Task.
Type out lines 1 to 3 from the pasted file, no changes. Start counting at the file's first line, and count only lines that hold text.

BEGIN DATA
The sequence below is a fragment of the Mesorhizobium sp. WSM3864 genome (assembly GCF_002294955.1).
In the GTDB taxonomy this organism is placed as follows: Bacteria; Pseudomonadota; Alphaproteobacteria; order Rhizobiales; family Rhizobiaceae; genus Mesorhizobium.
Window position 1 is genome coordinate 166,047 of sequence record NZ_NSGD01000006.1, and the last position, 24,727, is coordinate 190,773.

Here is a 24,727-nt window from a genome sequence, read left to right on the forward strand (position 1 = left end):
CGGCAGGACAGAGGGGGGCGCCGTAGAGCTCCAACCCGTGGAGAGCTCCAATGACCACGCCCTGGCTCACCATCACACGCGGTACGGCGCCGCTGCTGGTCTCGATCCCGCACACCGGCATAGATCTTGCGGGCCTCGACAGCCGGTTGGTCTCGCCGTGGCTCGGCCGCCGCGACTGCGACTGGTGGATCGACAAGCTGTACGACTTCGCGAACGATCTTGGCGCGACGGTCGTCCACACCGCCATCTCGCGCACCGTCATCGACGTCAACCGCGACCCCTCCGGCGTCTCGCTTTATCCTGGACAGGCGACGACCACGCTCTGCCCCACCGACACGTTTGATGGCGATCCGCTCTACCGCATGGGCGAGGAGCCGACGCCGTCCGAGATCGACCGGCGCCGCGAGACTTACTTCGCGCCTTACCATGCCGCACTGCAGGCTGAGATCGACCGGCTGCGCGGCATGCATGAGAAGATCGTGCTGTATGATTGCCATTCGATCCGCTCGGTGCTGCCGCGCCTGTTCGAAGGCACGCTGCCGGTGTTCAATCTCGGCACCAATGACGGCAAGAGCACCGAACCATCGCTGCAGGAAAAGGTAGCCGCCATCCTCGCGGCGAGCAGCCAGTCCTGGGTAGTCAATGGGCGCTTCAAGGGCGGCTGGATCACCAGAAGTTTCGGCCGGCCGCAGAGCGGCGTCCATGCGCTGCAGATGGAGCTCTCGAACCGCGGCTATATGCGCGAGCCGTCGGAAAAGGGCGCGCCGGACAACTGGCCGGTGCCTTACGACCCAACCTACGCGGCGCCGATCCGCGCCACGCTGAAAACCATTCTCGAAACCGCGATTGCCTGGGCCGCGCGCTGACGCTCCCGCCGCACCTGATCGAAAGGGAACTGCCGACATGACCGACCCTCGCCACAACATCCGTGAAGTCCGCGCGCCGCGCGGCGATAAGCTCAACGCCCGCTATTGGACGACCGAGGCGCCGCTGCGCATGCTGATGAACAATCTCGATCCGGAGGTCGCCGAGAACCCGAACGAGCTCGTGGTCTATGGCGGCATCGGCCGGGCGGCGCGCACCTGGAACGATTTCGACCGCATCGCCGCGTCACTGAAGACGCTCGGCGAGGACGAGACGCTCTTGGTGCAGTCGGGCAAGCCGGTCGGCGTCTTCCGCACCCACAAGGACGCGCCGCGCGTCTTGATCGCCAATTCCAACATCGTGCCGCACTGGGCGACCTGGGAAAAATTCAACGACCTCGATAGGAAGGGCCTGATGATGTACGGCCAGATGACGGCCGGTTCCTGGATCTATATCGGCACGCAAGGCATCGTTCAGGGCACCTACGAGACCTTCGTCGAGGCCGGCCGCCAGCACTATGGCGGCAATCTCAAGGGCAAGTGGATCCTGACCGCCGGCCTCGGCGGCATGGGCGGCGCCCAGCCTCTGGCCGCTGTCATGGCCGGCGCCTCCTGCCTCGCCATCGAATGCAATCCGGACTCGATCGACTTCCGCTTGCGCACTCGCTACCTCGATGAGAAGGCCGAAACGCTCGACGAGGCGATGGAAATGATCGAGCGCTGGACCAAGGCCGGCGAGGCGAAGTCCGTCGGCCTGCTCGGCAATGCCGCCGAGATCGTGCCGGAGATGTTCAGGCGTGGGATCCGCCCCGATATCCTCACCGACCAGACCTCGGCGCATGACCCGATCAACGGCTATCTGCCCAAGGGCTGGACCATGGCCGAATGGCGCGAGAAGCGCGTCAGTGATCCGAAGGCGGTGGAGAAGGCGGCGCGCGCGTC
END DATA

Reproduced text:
The sequence below is a fragment of the Mesorhizobium sp. WSM3864 genome (assembly GCF_002294955.1).
In the GTDB taxonomy this organism is placed as follows: Bacteria; Pseudomonadota; Alphaproteobacteria; order Rhizobiales; family Rhizobiaceae; genus Mesorhizobium.
Window position 1 is genome coordinate 166,047 of sequence record NZ_NSGD01000006.1, and the last position, 24,727, is coordinate 190,773.